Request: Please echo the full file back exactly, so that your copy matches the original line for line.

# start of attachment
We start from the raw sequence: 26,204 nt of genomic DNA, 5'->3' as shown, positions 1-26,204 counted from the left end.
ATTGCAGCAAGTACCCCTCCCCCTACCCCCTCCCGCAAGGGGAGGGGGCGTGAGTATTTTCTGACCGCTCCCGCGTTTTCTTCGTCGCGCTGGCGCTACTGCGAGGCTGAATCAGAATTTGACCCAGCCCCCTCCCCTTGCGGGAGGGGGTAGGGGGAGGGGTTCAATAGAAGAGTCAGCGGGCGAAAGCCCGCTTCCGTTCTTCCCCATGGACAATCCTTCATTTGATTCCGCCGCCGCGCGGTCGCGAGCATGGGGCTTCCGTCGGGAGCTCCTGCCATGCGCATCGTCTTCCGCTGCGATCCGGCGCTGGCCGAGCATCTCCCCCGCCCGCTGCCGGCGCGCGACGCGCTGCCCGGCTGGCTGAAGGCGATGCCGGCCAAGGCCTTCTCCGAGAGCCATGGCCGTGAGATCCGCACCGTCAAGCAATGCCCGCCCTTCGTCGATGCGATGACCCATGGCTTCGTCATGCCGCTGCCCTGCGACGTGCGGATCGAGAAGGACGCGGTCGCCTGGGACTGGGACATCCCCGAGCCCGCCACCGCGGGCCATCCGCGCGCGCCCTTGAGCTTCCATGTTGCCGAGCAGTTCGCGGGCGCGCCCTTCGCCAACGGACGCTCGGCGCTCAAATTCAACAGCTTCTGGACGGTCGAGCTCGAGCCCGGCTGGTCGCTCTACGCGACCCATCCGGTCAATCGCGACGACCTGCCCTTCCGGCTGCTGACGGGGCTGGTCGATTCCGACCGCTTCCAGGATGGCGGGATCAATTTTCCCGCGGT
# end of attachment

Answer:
We start from the raw sequence: 26,204 nt of genomic DNA, 5'->3' as shown, positions 1-26,204 counted from the left end.
ATTGCAGCAAGTACCCCTCCCCCTACCCCCTCCCGCAAGGGGAGGGGGCGTGAGTATTTTCTGACCGCTCCCGCGTTTTCTTCGTCGCGCTGGCGCTACTGCGAGGCTGAATCAGAATTTGACCCAGCCCCCTCCCCTTGCGGGAGGGGGTAGGGGGAGGGGTTCAATAGAAGAGTCAGCGGGCGAAAGCCCGCTTCCGTTCTTCCCCATGGACAATCCTTCATTTGATTCCGCCGCCGCGCGGTCGCGAGCATGGGGCTTCCGTCGGGAGCTCCTGCCATGCGCATCGTCTTCCGCTGCGATCCGGCGCTGGCCGAGCATCTCCCCCGCCCGCTGCCGGCGCGCGACGCGCTGCCCGGCTGGCTGAAGGCGATGCCGGCCAAGGCCTTCTCCGAGAGCCATGGCCGTGAGATCCGCACCGTCAAGCAATGCCCGCCCTTCGTCGATGCGATGACCCATGGCTTCGTCATGCCGCTGCCCTGCGACGTGCGGATCGAGAAGGACGCGGTCGCCTGGGACTGGGACATCCCCGAGCCCGCCACCGCGGGCCATCCGCGCGCGCCCTTGAGCTTCCATGTTGCCGAGCAGTTCGCGGGCGCGCCCTTCGCCAACGGACGCTCGGCGCTCAAATTCAACAGCTTCTGGACGGTCGAGCTCGAGCCCGGCTGGTCGCTCTACGCGACCCATCCGGTCAATCGCGACGACCTGCCCTTCCGGCTGCTGACGGGGCTGGTCGATTCCGACCGCTTCCAGGATGGCGGGATCAATTTTCCCGCGGT